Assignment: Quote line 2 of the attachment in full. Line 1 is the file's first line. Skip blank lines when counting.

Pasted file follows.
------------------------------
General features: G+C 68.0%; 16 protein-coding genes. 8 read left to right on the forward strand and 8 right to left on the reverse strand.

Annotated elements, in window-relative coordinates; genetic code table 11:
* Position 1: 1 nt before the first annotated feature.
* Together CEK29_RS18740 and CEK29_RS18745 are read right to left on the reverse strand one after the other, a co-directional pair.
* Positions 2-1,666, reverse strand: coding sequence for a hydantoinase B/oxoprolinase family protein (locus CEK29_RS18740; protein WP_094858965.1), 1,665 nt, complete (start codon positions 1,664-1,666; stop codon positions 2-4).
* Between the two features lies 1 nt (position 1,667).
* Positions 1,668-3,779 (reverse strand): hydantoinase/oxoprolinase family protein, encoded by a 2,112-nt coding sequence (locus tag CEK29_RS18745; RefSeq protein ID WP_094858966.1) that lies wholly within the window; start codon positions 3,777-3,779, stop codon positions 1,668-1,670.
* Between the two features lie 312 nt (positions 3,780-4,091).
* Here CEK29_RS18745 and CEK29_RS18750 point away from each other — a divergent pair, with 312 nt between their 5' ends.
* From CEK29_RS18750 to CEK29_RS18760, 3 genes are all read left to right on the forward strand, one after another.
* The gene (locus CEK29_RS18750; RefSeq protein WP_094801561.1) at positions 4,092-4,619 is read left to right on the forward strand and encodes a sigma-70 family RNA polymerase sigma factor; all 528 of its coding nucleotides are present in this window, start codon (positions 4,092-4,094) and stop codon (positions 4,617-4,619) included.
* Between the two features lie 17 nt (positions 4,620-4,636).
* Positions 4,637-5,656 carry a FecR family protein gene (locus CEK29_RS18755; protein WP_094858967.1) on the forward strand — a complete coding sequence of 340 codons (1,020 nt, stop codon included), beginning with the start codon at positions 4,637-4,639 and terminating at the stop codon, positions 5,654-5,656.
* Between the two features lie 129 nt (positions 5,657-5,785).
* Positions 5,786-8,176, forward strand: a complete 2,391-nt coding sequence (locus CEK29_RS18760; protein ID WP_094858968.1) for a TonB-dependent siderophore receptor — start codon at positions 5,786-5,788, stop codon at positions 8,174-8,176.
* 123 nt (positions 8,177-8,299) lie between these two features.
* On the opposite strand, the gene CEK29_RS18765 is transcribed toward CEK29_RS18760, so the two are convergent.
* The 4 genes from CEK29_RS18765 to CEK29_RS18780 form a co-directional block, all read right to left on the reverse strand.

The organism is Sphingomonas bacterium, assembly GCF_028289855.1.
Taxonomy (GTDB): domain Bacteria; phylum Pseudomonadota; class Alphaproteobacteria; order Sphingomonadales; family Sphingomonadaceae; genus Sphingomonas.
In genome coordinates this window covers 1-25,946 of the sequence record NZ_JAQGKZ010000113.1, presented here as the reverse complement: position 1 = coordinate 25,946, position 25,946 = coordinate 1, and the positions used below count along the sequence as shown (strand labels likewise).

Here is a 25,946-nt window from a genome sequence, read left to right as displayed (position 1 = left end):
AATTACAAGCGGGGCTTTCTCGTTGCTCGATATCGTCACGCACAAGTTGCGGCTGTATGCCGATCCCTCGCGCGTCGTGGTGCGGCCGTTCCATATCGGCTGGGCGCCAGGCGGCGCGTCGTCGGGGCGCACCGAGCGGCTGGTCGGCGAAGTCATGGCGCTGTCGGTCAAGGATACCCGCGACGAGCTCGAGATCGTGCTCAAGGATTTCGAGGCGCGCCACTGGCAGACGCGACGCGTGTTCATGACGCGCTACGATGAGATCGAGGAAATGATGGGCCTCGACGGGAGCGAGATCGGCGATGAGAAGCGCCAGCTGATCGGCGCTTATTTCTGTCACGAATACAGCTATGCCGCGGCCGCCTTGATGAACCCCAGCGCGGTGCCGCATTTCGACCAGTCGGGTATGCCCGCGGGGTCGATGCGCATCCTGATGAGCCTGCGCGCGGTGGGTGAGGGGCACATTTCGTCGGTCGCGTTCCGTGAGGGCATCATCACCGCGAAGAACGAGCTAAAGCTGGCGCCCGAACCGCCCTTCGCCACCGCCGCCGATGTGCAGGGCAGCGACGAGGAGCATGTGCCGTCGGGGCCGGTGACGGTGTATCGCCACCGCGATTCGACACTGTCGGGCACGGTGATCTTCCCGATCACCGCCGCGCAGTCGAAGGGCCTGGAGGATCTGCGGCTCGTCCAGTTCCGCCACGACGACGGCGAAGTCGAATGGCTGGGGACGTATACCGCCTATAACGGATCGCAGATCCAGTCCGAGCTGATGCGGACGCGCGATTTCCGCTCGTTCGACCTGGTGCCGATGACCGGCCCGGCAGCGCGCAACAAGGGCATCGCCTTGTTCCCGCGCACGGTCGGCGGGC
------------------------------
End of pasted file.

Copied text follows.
Annotated elements, in window-relative coordinates; genetic code table 11: